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Scholarly Communications & Publishing

This guide provides an introduction to some of the central topics in scholarly communication and explains the WVU Libraries' services in these areas.

Copyright Basics

When you write a paper, you automatically own the copyright to your work unless and until you explicitly transfer your copyright to another party through a written agreement. Your copyright is really a bundle of rights that includes exclusive rights to your work, including:

  • Reproduction
  • Distribution
  • Public performance
  • Public display
  • Creation of derivative works

When your article is reviewed and accepted for publication in a journal, you will be asked to sign an agreement to allow the journal to publish your work. Many journals use copyright transfer agreements as their standard publication agreement. If you sign a copyright transfer agreement with a publisher, you transfer your copyright to the publisher. Unless the agreement includes provisions allowing you to retain some of your rights, you may no longer have the right to place your work on websites or researcher profile pages (e.g. ResearchGate, Academia.edu), use your work in teaching your courses, reuse the work in subsequent works, or deposit the work in an online digital archive.

When you publish your paper, it's important to think about the rights you wish to retain. Transferring your copyright does not have to be an all or nothing affair, and some publishers are willing to negotiate which rights are transferred and which you may retain.

Publication Agreements

Under US Copyright law, authors hold copyright to their works upon the point at which the work is expressed in a tangible or fixed form (e.g., you save your Word document). As the copyright holder, you have the exclusive right to copy, distribute or perform your work, unless and until you give permission to others to do so. In order to publish your work, publishers simply need your permission to do so. Nevertheless, many publishers use standard agreements that transfer all of your rights to the publisher. However, as the copyright owner, you have the power to negotiate the terms under which your work can be published. An easy an effective way to do this is by attaching an addendum to the publisher agreement. Addenda can be used to alter the terms of the publisher's agreement and retain the rights that are important to you.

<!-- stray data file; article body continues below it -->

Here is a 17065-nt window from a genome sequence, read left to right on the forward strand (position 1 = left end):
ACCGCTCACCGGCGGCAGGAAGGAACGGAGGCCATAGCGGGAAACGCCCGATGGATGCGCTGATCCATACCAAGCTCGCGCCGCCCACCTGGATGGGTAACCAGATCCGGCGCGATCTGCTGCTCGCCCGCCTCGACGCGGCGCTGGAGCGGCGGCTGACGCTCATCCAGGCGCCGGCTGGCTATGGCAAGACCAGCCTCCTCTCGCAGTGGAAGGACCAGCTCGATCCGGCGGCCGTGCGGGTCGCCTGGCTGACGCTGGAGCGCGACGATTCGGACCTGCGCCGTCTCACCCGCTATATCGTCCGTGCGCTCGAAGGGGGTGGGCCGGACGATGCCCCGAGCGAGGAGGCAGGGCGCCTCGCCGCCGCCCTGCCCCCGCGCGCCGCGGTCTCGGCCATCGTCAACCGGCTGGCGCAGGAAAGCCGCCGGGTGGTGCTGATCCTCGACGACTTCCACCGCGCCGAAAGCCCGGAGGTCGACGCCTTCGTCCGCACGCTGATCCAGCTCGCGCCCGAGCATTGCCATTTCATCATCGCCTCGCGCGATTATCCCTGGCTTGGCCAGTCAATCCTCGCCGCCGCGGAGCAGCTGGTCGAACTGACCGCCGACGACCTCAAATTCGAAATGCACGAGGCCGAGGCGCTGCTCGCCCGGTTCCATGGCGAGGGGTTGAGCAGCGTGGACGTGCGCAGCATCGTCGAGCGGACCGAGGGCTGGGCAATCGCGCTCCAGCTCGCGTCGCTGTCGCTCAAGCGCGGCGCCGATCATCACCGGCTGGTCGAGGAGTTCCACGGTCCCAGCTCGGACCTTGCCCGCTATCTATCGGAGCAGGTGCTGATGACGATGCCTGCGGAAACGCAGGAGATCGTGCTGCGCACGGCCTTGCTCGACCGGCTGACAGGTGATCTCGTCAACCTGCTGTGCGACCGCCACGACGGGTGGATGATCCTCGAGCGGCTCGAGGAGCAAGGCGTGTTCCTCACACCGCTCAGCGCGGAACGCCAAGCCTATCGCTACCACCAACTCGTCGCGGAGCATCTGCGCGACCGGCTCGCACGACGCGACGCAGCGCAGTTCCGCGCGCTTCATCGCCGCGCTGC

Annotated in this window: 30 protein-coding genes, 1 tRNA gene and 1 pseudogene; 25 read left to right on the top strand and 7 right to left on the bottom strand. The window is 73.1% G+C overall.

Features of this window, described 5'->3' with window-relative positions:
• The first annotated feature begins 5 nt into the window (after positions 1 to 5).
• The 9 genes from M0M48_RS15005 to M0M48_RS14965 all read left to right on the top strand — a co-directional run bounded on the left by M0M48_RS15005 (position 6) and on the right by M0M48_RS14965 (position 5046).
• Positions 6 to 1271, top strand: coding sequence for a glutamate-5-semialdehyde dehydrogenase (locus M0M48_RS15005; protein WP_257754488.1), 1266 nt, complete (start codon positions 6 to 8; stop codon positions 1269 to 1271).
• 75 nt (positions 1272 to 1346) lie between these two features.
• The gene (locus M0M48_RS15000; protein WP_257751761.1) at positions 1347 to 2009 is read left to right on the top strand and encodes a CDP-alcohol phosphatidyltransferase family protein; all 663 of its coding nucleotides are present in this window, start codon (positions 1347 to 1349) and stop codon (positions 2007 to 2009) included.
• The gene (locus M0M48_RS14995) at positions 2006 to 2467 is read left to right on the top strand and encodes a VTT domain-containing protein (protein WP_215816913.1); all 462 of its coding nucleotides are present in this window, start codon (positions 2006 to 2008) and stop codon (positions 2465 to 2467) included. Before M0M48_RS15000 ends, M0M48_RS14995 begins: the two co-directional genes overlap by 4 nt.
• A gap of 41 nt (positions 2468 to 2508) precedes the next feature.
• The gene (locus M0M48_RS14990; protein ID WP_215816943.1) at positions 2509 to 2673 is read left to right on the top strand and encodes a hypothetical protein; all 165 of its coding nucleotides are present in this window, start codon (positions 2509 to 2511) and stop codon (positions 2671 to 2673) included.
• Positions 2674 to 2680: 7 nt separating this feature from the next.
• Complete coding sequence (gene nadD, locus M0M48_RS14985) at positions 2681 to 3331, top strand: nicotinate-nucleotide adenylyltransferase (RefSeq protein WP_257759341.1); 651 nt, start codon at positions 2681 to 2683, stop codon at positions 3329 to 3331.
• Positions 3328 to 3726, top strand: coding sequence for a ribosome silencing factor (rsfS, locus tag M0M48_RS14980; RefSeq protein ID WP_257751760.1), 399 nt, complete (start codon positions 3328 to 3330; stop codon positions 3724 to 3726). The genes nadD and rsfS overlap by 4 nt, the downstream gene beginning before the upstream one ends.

Creative Commons

Creative Commons is a non-profit organization that provides copyright-licenses that may be freely adopted. These Creative Commons licenses offer creators a way to retain copyright to their works while allowing others to copy, distribute, and reuse the work in question. Creative Commons offers a variety of licenses that allow creators to specify the ways in which their work may be distributed or reused by choosing which of the following conditions to apply to their work.

Creative Commons Attribution logo

 

Attribution (BY)

All Creative Commons licenses require that others who use your work give credit in the manner you request (but not in a way that suggests that you endorse or support them in their use of your work).

 

ShareAlike (SA)

You let others copy, distribute, display, perform, and modify your work, as long as they distribute any modified work on the same terms. If they want to distribute modified works under other terms, they must get your permission first.

 

NonCommercial (NC)

You allow others to copy, distribute, display, perform, and (unless you have chosen NoDerivatives) modify and use your work for any purpose other than commercially unless they get your permission first.

 

NoDerivatives (ND)

You let others copy, distribute, display and perform only original copies of your work. If they want to modify your work, they must get your permission first.